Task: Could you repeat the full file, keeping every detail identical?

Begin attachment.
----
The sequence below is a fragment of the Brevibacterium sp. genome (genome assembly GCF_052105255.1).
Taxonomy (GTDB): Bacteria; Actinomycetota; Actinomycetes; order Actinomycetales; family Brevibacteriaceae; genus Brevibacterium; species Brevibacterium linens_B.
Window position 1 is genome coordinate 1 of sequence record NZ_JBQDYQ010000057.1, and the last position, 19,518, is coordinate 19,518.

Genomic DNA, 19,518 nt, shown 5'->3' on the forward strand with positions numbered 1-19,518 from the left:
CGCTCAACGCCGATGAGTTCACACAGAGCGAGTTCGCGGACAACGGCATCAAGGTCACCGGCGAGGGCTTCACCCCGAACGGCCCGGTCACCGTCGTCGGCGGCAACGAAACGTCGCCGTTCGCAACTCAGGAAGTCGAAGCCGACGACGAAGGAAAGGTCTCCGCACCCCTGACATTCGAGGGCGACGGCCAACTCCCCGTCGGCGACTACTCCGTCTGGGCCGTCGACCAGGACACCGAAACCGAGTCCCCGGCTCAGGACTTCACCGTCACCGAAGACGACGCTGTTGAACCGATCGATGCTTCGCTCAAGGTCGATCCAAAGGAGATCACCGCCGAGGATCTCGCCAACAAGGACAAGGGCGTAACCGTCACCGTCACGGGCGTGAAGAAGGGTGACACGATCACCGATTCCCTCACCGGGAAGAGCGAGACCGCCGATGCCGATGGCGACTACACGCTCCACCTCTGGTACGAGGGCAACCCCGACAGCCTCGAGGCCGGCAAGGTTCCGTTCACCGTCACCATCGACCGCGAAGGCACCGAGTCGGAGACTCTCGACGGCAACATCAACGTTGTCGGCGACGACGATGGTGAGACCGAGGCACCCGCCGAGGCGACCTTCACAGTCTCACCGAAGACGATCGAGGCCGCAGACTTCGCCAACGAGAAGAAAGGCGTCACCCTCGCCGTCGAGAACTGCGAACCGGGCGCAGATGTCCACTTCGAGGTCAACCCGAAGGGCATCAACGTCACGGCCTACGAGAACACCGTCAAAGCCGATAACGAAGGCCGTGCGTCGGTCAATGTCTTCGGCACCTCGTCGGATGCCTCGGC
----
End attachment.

The sequence below is a fragment of the Brevibacterium sp. genome (genome assembly GCF_052105255.1).
Taxonomy (GTDB): Bacteria; Actinomycetota; Actinomycetes; order Actinomycetales; family Brevibacteriaceae; genus Brevibacterium; species Brevibacterium linens_B.
Window position 1 is genome coordinate 1 of sequence record NZ_JBQDYQ010000057.1, and the last position, 19,518, is coordinate 19,518.

Genomic DNA, 19,518 nt, shown 5'->3' on the forward strand with positions numbered 1-19,518 from the left:
CGCTCAACGCCGATGAGTTCACACAGAGCGAGTTCGCGGACAACGGCATCAAGGTCACCGGCGAGGGCTTCACCCCGAACGGCCCGGTCACCGTCGTCGGCGGCAACGAAACGTCGCCGTTCGCAACTCAGGAAGTCGAAGCCGACGACGAAGGAAAGGTCTCCGCACCCCTGACATTCGAGGGCGACGGCCAACTCCCCGTCGGCGACTACTCCGTCTGGGCCGTCGACCAGGACACCGAAACCGAGTCCCCGGCTCAGGACTTCACCGTCACCGAAGACGACGCTGTTGAACCGATCGATGCTTCGCTCAAGGTCGATCCAAAGGAGATCACCGCCGAGGATCTCGCCAACAAGGACAAGGGCGTAACCGTCACCGTCACGGGCGTGAAGAAGGGTGACACGATCACCGATTCCCTCACCGGGAAGAGCGAGACCGCCGATGCCGATGGCGACTACACGCTCCACCTCTGGTACGAGGGCAACCCCGACAGCCTCGAGGCCGGCAAGGTTCCGTTCACCGTCACCATCGACCGCGAAGGCACCGAGTCGGAGACTCTCGACGGCAACATCAACGTTGTCGGCGACGACGATGGTGAGACCGAGGCACCCGCCGAGGCGACCTTCACAGTCTCACCGAAGACGATCGAGGCCGCAGACTTCGCCAACGAGAAGAAAGGCGTCACCCTCGCCGTCGAGAACTGCGAACCGGGCGCAGATGTCCACTTCGAGGTCAACCCGAAGGGCATCAACGTCACGGCCTACGAGAACACCGTCAAAGCCGATAACGAAGGCCGTGCGTCGGTCAATGTCTTCGGCACCTCGTCGGATGCCTCGGC